Wednesday, October 22, 2014   




Tung picks 'dilute' bodies

Michael Ng

Monday, December 29, 2003

The government's appointment of 102 district councillors on Saturday

has diluted the election victory of the democratic camp, political

academics have said.

They also agreed this would make it easier for the government to

handle the various district councils.

Lingnan University politics and sociology professor Li Pang-kwong told

MetroNews that although the number of political party appointees had

been slashed from 41 in 1999 to 21 this year, the members appointed to

the councils last week would make it easier for the government to

ADVERTISEMENT

handle district level concerns.

"These appointed councillors are, to a certain extent, a tool with

which the government can counter the political powers in district

councils," he said. "As in the past, most of the appointees were

pro-government or persons without a clear political stance.

"In general, the appointees ensure that no district council is in the

hands of the democrats."

Of the 21 appointed members with political backgrounds, eight were

from the Liberal Party and six from the Democratic Alliance for

Betterment of Hong Kong, which was heavily defeated in last month's

elections.

Six others came from the Progressive Alliance and the remaining one

from the New Century Forum.

The new appointees, including 43 newcomers, brought the total

membership of the 18 councils to 529.

Li said the new appointees offered the government the guarantee it

needed should it require the support of district councils on

controversial policy issues.

"The relationship between the government and these appointees was

always asymmetrical. When the government wants to launch certain

essential or controversial political issues, it can turn to these

appointees for support," he said.

Anti-Appointment Alliance spokesman Richard Tsoi said the government's

appointments went against the sentiment expressed at the ballot box.

"The election turnout rate was a clear indication of the people's

views, yet the government chose to ignore them," he said.

"We noticed that the appointed members have severely distorted the

proportion of pro-democrat representation in many district councils."

However, Tsoi said democrats were not unduly concerned as the

government would pay a high price for ignoring the public at the

upcoming Legislative Council elections.

"At the district council elections, we faced and beat strong

opposition from entrenched appointed members who had already

established their community networks. As such, it will be difficult

for the newcomers to set up effective networks in the short time to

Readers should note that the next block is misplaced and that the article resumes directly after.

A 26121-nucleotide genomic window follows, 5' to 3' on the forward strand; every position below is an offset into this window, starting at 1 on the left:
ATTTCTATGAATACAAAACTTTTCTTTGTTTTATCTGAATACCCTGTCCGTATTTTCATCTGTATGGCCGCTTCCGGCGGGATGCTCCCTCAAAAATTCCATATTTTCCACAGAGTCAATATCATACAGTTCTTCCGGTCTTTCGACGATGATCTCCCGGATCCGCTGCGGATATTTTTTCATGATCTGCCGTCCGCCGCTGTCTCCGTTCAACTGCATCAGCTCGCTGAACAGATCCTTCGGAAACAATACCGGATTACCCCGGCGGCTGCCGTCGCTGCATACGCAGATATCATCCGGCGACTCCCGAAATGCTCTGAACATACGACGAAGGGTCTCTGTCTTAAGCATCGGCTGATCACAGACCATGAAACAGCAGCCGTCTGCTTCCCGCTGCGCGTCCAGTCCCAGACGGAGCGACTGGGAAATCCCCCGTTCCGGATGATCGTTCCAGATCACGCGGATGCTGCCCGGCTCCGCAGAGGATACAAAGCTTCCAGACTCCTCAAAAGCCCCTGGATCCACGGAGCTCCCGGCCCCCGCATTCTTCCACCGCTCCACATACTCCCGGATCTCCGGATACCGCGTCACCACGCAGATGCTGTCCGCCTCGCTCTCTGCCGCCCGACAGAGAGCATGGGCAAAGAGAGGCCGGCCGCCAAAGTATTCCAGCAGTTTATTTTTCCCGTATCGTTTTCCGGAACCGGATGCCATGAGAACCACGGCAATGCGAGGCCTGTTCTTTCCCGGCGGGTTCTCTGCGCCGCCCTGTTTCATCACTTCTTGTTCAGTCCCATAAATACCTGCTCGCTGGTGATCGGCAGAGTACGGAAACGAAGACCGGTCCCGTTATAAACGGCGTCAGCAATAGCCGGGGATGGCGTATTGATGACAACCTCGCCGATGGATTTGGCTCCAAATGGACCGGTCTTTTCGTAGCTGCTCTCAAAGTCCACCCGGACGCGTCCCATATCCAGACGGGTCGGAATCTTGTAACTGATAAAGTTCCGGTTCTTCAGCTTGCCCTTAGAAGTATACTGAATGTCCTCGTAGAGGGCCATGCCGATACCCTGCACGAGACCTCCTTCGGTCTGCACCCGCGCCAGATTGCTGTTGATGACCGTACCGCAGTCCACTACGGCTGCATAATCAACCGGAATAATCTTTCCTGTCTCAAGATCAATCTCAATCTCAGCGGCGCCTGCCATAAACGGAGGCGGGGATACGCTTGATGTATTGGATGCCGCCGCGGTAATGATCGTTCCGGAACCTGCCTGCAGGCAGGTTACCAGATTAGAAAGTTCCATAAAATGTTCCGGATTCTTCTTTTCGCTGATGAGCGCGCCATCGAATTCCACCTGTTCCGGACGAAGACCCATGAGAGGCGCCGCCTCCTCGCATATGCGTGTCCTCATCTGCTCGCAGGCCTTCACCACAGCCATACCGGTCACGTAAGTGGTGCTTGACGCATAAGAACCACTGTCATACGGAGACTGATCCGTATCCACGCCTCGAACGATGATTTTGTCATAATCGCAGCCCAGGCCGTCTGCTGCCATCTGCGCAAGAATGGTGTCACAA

the next election.

"However, over a longer period, they will have an unfair advantage in

that they are getting financial support from the government which will

help them run for office in future elections."

As a sign of protest, about a dozen elected district councillors from

the Democratic Party staged a rally at the Central Government Offices

yesterday, while members of 7.1 People Pile put on a drama at the Mong

Kok pedestrian zone that made fun of Chief Executive Tung Chee-hwa's

decision to appoint district council members.

Meanwhile, Basic Law drafter Raymond Wu insisted that the

appointed-seat mechanism was in line with the provisions of the SAR's

mini-constitution. He stressed it was important for the government to

maintain a balance at all levels of society.

He attacked those groups who tried to make political capital out of

the appointment system, saying they were trying to stir up public

discontent.

"Certain groups want to use this as an excuse to create another wave

of public discontent," he said. "I say, go ahead and try, and we

will wait and see."

All rights reserved.

END


© 2014 The Standard, The Standard Newspapers Publishing Ltd.
Contact Us | About Us | Newsfeeds | Subscriptions | Print Ad. | Online Ad. | Street Pts

 


Home | Top News | Local | Business | China | ViewPoint | CityTalk | World | Sports | People | Central Station | Spree | Features

The Standard

Trademark and Copyright Notice: Copyright 2014, The Standard Newspaper Publishing Ltd., and its related entities. All rights reserved.  Use in whole or part of this site's content is prohibited.   Use of this Web site assumes acceptance of the
Terms of Use, Privacy Policy Statement and Copyright Policy.  Please also read our Ethics Statement.